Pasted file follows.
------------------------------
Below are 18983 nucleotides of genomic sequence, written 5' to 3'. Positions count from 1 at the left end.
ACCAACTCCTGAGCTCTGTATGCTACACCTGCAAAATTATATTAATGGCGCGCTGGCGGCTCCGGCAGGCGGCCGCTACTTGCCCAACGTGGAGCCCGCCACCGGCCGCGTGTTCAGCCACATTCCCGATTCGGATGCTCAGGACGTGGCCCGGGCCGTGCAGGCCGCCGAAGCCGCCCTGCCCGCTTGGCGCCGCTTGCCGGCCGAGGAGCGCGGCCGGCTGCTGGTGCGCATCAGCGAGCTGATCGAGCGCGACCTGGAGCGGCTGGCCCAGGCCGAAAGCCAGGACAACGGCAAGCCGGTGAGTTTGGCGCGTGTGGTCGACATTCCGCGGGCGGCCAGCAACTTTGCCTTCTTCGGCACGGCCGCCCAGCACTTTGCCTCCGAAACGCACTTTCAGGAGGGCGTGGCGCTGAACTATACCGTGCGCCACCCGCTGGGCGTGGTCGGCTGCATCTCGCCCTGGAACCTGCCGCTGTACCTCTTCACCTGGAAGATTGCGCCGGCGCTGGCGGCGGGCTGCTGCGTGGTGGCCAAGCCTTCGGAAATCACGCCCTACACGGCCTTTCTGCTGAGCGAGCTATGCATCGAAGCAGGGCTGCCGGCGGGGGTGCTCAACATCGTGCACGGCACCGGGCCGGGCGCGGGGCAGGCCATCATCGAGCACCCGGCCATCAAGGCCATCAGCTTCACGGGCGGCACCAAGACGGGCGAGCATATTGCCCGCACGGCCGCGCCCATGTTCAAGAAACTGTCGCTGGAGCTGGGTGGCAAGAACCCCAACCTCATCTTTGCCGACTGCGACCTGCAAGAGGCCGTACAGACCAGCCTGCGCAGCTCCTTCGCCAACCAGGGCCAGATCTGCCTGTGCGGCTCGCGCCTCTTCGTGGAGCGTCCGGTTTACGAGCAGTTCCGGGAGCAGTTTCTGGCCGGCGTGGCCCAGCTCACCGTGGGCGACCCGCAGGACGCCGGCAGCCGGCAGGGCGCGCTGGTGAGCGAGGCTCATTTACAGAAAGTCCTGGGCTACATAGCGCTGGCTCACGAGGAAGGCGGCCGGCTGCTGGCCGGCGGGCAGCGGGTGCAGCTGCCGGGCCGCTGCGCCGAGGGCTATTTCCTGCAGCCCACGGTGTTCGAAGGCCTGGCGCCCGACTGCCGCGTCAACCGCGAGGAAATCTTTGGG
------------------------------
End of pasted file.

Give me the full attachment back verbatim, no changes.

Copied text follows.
Below are 18983 nucleotides of genomic sequence, written 5' to 3'. Positions count from 1 at the left end.
ACCAACTCCTGAGCTCTGTATGCTACACCTGCAAAATTATATTAATGGCGCGCTGGCGGCTCCGGCAGGCGGCCGCTACTTGCCCAACGTGGAGCCCGCCACCGGCCGCGTGTTCAGCCACATTCCCGATTCGGATGCTCAGGACGTGGCCCGGGCCGTGCAGGCCGCCGAAGCCGCCCTGCCCGCTTGGCGCCGCTTGCCGGCCGAGGAGCGCGGCCGGCTGCTGGTGCGCATCAGCGAGCTGATCGAGCGCGACCTGGAGCGGCTGGCCCAGGCCGAAAGCCAGGACAACGGCAAGCCGGTGAGTTTGGCGCGTGTGGTCGACATTCCGCGGGCGGCCAGCAACTTTGCCTTCTTCGGCACGGCCGCCCAGCACTTTGCCTCCGAAACGCACTTTCAGGAGGGCGTGGCGCTGAACTATACCGTGCGCCACCCGCTGGGCGTGGTCGGCTGCATCTCGCCCTGGAACCTGCCGCTGTACCTCTTCACCTGGAAGATTGCGCCGGCGCTGGCGGCGGGCTGCTGCGTGGTGGCCAAGCCTTCGGAAATCACGCCCTACACGGCCTTTCTGCTGAGCGAGCTATGCATCGAAGCAGGGCTGCCGGCGGGGGTGCTCAACATCGTGCACGGCACCGGGCCGGGCGCGGGGCAGGCCATCATCGAGCACCCGGCCATCAAGGCCATCAGCTTCACGGGCGGCACCAAGACGGGCGAGCATATTGCCCGCACGGCCGCGCCCATGTTCAAGAAACTGTCGCTGGAGCTGGGTGGCAAGAACCCCAACCTCATCTTTGCCGACTGCGACCTGCAAGAGGCCGTACAGACCAGCCTGCGCAGCTCCTTCGCCAACCAGGGCCAGATCTGCCTGTGCGGCTCGCGCCTCTTCGTGGAGCGTCCGGTTTACGAGCAGTTCCGGGAGCAGTTTCTGGCCGGCGTGGCCCAGCTCACCGTGGGCGACCCGCAGGACGCCGGCAGCCGGCAGGGCGCGCTGGTGAGCGAGGCTCATTTACAGAAAGTCCTGGGCTACATAGCGCTGGCTCACGAGGAAGGCGGCCGGCTGCTGGCCGGCGGGCAGCGGGTGCAGCTGCCGGGCCGCTGCGCCGAGGGCTATTTCCTGCAGCCCACGGTGTTCGAAGGCCTGGCGCCCGACTGCCGCGTCAACCGCGAGGAAATCTTTGGG